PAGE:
Crock Pot Chicken, Sausage, and Shrimp Gumbo

Crock Pot Chicken, Sausage, and Shrimp Gumbo

The Spruce / Diana Chistruga

Prep: 25 mins
Cook: 9 hrs 32 mins
Total: 9 hrs 57 mins
Servings: 6 to 8 servings
Nutrition Facts (per serving)
465 Calories
20g Fat
41g Carbs
31g Protein
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Nutrition Facts
Servings: 6 to 8
Amount per serving
Calories 465
% Daily Value*
Total Fat 20g 25%
Saturated Fat 5g 25%
Cholesterol 152mg 51%
Sodium 761mg 33%
Total Carbohydrate 41g 15%
Dietary Fiber 1g 5%
Total Sugars 4g
Protein 31g
Vitamin C 20mg 98%
Calcium 75mg 6%
Iron 2mg 10%
Potassium 604mg 13%
*The % Daily Value (DV) tells you how much a nutrient in a food serving contributes to a daily diet. 2,000 calories a day is used for general nutrition advice.
(Nutrition information is calculated using an ingredient database and should be considered an estimate.)

A Louisiana gumbo is a time-honored dish that may seem as though it takes a long time to prepare because it has so many ingredients. But for this slow cooker gumbo, it's a hearty stew that comes together quickly once the foundation has been laid. It then cooks unattended for hours, filling your home with its enticing aroma.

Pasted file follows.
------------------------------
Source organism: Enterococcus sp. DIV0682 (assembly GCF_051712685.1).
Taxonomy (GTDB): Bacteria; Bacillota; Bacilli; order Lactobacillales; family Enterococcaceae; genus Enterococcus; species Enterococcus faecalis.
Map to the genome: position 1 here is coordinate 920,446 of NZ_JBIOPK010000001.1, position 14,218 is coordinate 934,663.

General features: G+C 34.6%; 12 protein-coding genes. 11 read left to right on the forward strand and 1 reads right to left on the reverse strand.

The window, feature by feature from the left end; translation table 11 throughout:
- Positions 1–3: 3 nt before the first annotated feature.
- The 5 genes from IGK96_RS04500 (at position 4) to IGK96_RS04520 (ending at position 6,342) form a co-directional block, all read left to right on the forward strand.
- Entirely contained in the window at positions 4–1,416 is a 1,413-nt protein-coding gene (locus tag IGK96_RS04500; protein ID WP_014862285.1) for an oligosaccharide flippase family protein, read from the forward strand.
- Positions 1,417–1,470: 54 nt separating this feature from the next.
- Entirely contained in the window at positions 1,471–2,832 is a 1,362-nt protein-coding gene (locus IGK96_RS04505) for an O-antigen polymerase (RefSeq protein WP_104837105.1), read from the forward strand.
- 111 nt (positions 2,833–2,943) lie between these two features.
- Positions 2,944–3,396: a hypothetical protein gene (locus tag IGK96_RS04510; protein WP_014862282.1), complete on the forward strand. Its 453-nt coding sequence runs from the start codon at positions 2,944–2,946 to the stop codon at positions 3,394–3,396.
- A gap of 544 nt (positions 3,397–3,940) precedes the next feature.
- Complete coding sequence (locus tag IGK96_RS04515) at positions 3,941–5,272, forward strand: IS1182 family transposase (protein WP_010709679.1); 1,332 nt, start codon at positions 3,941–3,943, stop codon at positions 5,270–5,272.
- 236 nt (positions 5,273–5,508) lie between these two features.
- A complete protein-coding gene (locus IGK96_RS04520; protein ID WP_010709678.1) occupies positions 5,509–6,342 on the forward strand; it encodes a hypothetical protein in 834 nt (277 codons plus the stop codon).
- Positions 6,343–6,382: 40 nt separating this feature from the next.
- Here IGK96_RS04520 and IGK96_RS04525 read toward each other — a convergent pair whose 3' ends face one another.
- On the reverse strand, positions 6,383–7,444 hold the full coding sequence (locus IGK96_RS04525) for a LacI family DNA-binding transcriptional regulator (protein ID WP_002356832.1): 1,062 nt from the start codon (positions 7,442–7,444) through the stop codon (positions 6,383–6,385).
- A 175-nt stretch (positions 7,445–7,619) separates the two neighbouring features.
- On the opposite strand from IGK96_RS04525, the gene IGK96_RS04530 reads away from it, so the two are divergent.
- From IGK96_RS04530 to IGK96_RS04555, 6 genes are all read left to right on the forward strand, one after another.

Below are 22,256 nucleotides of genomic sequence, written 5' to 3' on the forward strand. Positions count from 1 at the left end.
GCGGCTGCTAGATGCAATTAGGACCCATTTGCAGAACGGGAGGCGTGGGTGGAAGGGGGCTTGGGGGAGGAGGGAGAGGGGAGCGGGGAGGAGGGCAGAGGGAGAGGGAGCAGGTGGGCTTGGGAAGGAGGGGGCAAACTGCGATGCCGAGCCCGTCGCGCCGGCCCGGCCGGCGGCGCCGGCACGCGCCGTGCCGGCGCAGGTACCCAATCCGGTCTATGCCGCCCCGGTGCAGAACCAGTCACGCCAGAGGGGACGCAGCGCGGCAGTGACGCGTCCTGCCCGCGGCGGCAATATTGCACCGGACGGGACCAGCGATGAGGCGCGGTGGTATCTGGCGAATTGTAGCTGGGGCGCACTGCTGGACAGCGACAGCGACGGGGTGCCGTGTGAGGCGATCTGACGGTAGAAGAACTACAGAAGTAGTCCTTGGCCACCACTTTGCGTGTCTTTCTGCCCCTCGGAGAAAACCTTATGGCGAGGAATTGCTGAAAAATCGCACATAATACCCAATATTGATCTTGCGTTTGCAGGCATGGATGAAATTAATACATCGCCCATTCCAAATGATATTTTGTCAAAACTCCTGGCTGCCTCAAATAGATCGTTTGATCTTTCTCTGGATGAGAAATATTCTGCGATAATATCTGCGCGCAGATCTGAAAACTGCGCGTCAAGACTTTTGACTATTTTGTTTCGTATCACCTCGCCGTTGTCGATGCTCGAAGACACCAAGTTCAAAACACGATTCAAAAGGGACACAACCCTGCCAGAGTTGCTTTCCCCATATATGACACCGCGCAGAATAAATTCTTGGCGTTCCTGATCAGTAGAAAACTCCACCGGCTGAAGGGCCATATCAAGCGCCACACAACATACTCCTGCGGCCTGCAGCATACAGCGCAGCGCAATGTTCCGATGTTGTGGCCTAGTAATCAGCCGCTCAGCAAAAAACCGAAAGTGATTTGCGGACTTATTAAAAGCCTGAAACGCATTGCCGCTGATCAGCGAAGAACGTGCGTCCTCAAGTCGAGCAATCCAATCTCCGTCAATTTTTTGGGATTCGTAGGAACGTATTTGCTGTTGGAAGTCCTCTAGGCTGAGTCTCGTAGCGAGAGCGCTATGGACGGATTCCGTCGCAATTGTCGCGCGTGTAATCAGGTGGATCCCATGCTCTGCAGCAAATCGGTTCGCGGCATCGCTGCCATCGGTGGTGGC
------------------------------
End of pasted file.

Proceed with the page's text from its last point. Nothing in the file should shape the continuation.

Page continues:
As with almost all gumbos, this crock pot chicken and sausage version ​starts with a roux, which is the most intensive, hands-on part of the process. You'll find all of the classic ingredients here in this gumbo, including the "holy trinity" of onion, bell pepper, and celery, along with sliced okra, chicken, shrimp, spicy sausage, and a dash of cayenne pepper.

Chicken thighs offer more flavor than chicken breasts but feel free to use boneless chicken breasts if you prefer. Use andouille sausage or another kind of spicy smoked sausage, and add the tomatoes for a Creole-style gumbo or omit them for a more Cajun-like gumbo. This recipe is designed to prevent the shrimp from becoming rubbery by cooking it first in a skillet, setting them aside, and then adding them back in toward the very end of the slow cooking process, to mix in with the other ingredients.

"This recipe makes gumbo an easy weeknight meal. I made the roux, cooked the shrimp, and prepped the ingredients the night before and refrigerated. The next day I just had to dump it all in a crockpot. The aromatics don't even need to be sauteed. I was skeptical but the finished dish was still very flavorful." —Danielle Centoni

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Ingredients

For the Gumbo:

  • 1/2 pound medium shrimp

  • 3 tablespoons all-purpose flour

  • 3 tablespoons vegetable oil

  • 1/2 pound smoked sausage, cut into 1/2-inch slices

  • 1 pound boneless, skinless chicken thighs, cut into bite-size pieces

  • 1 1/2 cups sliced frozen okra

  • 1 cup coarsely chopped onion

  • 1/2 cup coarsely chopped green bell pepper

  • 1/2 cup coarsely chopped celery

  • 3 cloves garlic, minced

  • 2 cups unsalted or low-sodium chicken stock

  • 1/4 teaspoon cayenne pepper, or to taste

  • 1/4 teaspoon ground black pepper

  • 1 (14 1/2-ounce) can diced tomatoes, undrained, optional

For the Rice:

Steps to Make It

  1. Gather the ingredients.

    Crock Pot Chicken, Sausage, and Shrimp Gumbo ingredients

    The Spruce / Diana Chistruga

  2. With the tip of a sharp knife, make a shallow cut down the back of each shrimp. Peel the shrimp, remove the dark veins.

    clean raw shrimp